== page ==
Since the 2016 election and more recently with the Trump administration policies targeting immigrant communities––including the travel ban from six Muslim-majority countries, the expansion of deportation efforts and the attacks on sanctuary cities––anti-immigrant harassment and bullying has been widely reported at schools, workplaces and places of business.
At a program during the 2017 ABA Annual Meeting in New York, a panel of employment lawyers examined immigrants’ workplace rights, as well as problems that the administration’s policies may cause.
Panelists at the program: “Workplace Issues for Immigrants and Religious Minorities Under the Trump Administration,” sponsored by the ABA Section of Labor and Employment Law, discussed measures and responses to protect and enforce the rights of immigrant and religious minority employees from anti-immigrant harassment and bullying.
“There is a real concern about folks not coming forward and asserting their rights,” said P. David Lopez, partner at Outten & Golden LLP in Washington, D.C., and former general counsel of the U.S. Equal Employment Opportunity Commission.
According to Lopez, federal statutes protect immigrant workers against workplace discrimination and harassment, but President Trump’s anti-immigration policies have removed the safety net provided by these laws.
“Because of the anti-immigrant environment, folks are being pushed deeper into the shadows in such a way, almost paradoxically, that they are more susceptible to exploitation,” said Lopez.
He said that while immigrant workers feel discouraged about coming forward to raise allegations of discrimination and harassment, some employers exacerbate the challenges by preying on this vulnerable population.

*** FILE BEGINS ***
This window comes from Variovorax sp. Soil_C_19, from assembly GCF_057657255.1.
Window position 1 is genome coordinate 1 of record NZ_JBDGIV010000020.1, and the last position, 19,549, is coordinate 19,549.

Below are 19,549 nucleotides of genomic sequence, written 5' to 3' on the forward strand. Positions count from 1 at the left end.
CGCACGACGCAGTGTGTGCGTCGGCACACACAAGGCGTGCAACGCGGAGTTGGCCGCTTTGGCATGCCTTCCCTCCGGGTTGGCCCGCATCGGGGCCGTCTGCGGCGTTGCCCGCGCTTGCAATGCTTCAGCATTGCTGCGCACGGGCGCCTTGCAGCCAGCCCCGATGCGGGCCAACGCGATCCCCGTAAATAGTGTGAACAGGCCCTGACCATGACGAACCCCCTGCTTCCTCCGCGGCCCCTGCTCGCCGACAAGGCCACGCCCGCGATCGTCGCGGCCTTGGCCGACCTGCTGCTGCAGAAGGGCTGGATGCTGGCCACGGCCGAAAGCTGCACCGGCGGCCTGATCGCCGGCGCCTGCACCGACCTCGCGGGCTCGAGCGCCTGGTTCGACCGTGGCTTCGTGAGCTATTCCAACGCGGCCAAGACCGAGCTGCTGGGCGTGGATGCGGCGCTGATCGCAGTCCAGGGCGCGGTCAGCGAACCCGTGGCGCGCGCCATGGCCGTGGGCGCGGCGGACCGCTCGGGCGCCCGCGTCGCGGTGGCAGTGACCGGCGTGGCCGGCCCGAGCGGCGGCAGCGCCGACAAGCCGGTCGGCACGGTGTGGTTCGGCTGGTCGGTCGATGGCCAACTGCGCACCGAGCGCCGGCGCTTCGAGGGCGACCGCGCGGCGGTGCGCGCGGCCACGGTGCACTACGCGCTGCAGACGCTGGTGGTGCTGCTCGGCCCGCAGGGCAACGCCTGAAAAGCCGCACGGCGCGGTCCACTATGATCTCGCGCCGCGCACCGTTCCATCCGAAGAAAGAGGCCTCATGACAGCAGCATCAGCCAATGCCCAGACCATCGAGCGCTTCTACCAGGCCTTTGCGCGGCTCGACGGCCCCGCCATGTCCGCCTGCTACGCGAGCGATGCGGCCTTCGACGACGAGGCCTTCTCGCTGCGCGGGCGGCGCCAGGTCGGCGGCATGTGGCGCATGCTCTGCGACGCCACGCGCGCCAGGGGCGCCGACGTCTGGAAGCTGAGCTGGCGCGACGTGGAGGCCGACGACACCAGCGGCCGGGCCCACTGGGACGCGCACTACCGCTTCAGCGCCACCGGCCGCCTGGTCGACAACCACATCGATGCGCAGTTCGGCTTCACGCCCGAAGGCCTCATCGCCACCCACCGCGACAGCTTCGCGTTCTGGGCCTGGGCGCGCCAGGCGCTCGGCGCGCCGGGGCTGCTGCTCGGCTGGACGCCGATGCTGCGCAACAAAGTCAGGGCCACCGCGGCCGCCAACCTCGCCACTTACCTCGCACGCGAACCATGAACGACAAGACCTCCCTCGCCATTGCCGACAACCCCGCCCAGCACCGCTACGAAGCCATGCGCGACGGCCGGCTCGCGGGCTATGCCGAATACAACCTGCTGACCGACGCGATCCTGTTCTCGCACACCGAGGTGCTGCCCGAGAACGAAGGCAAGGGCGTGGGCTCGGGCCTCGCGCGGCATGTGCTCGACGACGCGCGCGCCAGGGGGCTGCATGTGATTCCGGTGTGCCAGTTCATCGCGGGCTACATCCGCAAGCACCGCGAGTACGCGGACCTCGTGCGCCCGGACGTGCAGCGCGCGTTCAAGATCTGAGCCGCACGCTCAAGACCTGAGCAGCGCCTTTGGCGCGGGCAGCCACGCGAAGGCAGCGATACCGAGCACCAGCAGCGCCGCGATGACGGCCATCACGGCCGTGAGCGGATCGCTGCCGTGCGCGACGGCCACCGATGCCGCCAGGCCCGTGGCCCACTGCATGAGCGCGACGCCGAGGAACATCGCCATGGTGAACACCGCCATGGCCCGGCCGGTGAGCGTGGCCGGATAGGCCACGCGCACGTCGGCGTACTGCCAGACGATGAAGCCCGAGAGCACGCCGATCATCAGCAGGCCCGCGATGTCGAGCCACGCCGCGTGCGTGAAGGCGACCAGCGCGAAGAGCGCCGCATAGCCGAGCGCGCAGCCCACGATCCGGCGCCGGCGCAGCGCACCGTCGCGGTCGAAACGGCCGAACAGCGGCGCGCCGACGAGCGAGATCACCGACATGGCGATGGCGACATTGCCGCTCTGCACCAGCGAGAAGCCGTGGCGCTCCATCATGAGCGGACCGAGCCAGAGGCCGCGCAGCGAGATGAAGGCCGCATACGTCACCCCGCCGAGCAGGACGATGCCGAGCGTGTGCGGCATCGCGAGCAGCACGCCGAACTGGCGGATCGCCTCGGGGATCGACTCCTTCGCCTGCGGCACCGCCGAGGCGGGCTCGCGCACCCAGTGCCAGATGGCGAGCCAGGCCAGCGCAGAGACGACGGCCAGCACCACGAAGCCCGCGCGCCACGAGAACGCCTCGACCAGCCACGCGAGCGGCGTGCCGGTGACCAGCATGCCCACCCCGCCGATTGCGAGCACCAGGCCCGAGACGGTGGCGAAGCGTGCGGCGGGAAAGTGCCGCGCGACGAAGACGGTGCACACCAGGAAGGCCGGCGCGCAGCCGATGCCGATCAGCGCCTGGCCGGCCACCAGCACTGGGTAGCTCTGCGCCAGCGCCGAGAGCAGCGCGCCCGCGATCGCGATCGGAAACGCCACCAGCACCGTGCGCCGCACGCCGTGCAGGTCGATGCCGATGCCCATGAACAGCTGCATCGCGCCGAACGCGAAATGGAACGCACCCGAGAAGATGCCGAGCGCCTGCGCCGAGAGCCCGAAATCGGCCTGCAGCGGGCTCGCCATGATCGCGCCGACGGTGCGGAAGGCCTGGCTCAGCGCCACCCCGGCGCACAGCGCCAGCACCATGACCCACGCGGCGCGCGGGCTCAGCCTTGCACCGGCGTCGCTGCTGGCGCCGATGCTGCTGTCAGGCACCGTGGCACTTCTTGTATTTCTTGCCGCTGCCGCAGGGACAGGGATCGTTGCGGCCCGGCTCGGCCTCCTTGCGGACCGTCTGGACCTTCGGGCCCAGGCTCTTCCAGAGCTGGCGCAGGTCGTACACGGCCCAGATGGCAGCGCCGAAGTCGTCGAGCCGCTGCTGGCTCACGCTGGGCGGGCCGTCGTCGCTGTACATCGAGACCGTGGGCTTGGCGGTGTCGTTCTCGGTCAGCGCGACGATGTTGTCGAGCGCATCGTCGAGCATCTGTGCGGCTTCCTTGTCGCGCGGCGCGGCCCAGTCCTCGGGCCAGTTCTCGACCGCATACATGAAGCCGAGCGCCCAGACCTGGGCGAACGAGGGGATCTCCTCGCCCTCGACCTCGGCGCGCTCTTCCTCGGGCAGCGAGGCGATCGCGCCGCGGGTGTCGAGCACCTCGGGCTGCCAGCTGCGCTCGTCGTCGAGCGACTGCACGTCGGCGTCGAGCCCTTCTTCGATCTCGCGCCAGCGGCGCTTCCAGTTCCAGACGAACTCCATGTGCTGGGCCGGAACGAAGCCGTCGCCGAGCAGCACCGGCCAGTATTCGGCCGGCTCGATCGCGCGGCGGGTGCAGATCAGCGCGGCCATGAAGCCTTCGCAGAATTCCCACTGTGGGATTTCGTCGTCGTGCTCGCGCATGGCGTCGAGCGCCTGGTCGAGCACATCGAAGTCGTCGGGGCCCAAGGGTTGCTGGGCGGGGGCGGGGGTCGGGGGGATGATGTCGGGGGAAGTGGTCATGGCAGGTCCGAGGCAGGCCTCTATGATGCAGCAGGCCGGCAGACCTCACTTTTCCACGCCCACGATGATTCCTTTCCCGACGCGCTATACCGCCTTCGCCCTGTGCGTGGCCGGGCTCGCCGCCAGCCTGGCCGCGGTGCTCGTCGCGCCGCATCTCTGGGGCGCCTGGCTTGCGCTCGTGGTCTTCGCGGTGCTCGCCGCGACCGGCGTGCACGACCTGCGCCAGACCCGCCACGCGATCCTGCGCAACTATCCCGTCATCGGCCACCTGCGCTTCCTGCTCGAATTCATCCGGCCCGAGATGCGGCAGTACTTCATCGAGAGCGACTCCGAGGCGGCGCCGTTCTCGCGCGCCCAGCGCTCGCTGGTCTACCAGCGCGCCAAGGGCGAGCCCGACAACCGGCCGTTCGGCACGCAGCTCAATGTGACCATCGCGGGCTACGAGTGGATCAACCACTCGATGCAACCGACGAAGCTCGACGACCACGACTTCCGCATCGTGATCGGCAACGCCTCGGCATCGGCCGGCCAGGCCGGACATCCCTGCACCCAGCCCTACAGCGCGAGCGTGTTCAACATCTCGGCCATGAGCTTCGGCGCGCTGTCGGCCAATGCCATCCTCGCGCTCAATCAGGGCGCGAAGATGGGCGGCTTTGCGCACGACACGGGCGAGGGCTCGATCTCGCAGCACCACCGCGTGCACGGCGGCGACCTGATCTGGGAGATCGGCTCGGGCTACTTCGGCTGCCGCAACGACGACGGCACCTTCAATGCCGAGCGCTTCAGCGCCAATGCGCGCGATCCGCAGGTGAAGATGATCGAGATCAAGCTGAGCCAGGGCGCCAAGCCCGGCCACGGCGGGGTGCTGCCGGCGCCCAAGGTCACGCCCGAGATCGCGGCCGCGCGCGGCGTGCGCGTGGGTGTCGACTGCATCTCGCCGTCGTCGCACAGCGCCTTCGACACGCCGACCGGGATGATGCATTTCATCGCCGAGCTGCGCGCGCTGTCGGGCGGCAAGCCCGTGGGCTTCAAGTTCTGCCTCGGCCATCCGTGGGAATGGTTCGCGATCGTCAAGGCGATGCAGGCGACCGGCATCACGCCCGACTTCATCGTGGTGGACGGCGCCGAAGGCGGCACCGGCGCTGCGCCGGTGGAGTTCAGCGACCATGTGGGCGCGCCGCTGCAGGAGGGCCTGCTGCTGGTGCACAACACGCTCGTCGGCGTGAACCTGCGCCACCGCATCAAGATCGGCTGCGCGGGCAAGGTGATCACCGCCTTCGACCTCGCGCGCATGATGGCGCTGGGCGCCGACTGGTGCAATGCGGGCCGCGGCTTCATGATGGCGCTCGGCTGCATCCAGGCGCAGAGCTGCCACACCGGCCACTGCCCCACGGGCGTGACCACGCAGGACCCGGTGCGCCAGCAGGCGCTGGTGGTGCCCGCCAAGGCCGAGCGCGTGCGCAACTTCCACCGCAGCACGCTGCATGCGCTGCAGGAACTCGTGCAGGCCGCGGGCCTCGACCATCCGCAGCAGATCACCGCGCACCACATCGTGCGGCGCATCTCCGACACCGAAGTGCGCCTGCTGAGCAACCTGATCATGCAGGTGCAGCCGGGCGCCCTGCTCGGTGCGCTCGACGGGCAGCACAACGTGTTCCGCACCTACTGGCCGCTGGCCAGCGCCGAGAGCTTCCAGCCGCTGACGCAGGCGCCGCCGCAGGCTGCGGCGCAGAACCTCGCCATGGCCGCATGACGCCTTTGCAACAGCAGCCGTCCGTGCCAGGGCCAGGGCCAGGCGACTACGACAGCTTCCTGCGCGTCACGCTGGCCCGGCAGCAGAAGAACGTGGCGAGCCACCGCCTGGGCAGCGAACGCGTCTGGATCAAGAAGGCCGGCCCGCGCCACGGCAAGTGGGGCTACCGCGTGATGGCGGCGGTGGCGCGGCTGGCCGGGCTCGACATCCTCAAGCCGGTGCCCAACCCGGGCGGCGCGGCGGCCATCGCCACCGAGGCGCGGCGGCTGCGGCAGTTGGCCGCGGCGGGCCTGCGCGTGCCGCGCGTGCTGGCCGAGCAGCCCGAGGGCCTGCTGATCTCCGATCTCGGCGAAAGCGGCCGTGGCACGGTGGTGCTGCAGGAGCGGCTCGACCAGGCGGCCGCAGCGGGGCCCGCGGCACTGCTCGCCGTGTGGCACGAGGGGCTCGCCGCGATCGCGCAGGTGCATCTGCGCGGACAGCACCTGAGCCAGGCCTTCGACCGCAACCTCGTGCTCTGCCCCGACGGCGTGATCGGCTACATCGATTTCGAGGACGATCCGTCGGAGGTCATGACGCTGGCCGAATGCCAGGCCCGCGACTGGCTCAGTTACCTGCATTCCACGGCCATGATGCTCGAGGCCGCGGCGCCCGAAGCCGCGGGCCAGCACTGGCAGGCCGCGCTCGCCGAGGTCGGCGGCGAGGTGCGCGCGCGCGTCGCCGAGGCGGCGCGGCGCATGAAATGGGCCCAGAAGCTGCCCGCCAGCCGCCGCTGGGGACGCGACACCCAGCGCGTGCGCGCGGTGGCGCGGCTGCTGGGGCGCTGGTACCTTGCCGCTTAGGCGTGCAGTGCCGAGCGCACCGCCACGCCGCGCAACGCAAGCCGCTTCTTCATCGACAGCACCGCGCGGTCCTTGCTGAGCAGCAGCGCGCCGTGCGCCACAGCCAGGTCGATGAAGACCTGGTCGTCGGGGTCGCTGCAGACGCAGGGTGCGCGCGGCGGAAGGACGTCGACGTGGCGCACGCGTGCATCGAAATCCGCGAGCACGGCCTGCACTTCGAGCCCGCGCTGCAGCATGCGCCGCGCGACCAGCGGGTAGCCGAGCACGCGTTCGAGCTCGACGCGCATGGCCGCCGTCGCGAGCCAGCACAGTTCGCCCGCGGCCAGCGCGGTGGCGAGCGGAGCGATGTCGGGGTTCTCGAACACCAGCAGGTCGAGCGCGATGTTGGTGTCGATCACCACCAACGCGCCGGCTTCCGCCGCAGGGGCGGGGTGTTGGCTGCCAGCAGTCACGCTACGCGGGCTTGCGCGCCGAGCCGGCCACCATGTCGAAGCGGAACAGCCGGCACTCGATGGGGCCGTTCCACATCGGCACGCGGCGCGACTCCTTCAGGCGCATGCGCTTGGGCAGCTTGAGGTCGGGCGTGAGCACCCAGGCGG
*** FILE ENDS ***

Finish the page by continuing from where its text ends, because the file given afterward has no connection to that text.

“There are those who will calculate that they can get away with discrimination,” said Lopez. “Because the victims of discrimination will not complain because of fear, because of the lack of sophistication about legal rights or because of language barriers.”
According to Lopez, the most challenging legal concern is what happens and remains in the dark.
“Right now there is a concern that the underground workforce is being pushed deeper underground, leading to greater incidents of discrimination and labor law violations and other forms of violations,” he said.
Gurjot (Jo) Kaur, attorney for the Law Enforcement Bureau at the New York City Commission on Human Rights, discussed the impact of the Trump administration policies on immigrant communities, especially religious minorities, and protections in the workplace.
“There is no question that we are living through another surge of hate violence and discrimination against Muslims, those perceived to be Muslim––such as Sikhs, Hindus and south Asians––and immigrants,” said Kaur. “The hate violence and discrimination that we see on the streets often sweeps into the workplace.”
The workplace discrimination complaints, he said, “can take the place of a hostile work environment or harassment; employees being called terrorists or Bin-Laden; or it can be more insidious forms of discrimination such as neutral-look policies that are applied to keep out entire communities from the workplace.”
According to Kaur, the role of local and state entities in protecting religious minorities is key.
He said that New York City is committed to protecting immigrant and religious minority communities through significant outreach that includes awareness campaigns to affirm the right to live, work and pray in New York City without discrimination; embracing a representative government of the communities it serves; and partnering with community-based organizations to document violence and discrimination and allocate resources to address the issues of those communities.
“We make every effort possible to protect the identity of workers that come to us. We do not ask about immigration status, we do what we can to protect this vulnerable population,” said Kaur.